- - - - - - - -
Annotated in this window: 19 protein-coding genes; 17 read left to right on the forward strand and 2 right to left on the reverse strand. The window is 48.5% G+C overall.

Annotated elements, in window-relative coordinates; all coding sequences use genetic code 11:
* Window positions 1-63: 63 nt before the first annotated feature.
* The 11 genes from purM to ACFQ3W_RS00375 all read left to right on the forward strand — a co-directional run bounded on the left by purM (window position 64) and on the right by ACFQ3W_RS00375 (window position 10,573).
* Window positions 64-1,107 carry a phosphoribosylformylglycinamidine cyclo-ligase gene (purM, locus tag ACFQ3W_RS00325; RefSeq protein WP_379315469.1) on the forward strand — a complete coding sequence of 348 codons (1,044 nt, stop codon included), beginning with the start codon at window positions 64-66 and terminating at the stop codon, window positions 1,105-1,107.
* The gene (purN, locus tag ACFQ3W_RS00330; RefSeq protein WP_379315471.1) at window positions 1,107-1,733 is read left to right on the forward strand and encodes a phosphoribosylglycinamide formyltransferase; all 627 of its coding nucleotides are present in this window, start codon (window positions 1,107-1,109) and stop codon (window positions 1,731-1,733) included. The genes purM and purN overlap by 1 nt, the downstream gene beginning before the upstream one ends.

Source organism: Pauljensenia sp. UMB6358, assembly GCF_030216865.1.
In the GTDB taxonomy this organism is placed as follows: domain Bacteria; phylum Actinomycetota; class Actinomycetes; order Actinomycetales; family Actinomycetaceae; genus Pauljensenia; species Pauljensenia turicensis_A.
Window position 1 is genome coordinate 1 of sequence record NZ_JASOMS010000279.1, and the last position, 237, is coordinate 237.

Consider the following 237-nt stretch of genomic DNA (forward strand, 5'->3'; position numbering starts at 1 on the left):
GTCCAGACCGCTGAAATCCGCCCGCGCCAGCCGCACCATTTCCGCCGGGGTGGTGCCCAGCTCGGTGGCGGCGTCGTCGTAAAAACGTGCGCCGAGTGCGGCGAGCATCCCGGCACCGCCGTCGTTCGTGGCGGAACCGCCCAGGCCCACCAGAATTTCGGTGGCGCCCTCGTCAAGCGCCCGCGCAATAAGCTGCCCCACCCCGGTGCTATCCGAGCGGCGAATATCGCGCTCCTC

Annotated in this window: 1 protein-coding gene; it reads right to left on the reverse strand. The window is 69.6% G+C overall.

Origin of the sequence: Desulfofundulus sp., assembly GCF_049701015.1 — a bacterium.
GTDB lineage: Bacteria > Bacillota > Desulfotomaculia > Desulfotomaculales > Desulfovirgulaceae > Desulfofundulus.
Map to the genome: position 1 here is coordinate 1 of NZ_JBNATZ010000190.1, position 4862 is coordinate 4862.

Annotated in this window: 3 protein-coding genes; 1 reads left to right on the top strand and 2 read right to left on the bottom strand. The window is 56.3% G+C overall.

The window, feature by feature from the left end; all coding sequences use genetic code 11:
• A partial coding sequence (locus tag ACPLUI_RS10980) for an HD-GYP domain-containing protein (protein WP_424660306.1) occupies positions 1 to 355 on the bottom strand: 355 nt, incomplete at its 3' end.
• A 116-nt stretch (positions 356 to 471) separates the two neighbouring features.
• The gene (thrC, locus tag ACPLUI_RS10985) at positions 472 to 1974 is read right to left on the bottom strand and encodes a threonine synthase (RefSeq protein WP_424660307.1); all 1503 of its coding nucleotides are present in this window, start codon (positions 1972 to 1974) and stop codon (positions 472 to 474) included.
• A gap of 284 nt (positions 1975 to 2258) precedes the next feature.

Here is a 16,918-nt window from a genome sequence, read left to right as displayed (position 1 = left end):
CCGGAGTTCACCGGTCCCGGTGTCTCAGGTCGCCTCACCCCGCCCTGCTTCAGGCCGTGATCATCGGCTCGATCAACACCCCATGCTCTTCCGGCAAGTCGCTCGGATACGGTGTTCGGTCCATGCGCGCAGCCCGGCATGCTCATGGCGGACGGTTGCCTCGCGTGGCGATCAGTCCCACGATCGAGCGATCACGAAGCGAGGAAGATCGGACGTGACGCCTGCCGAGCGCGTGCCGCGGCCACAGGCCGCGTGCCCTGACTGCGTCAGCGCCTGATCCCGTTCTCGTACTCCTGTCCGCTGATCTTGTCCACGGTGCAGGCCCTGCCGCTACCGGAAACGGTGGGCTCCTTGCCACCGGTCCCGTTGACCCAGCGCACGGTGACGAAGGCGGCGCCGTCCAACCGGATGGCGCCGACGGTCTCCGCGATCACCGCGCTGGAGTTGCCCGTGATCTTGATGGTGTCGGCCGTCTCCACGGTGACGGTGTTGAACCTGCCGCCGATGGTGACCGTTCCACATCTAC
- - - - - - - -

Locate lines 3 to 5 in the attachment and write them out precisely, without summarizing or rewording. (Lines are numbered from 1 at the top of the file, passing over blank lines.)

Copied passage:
* Window positions 1-63: 63 nt before the first annotated feature.
* The 11 genes from purM to ACFQ3W_RS00375 all read left to right on the forward strand — a co-directional run bounded on the left by purM (window position 64) and on the right by ACFQ3W_RS00375 (window position 10,573).
* Window positions 64-1,107 carry a phosphoribosylformylglycinamidine cyclo-ligase gene (purM, locus tag ACFQ3W_RS00325; RefSeq protein WP_379315469.1) on the forward strand — a complete coding sequence of 348 codons (1,044 nt, stop codon included), beginning with the start codon at window positions 64-66 and terminating at the stop codon, window positions 1,105-1,107.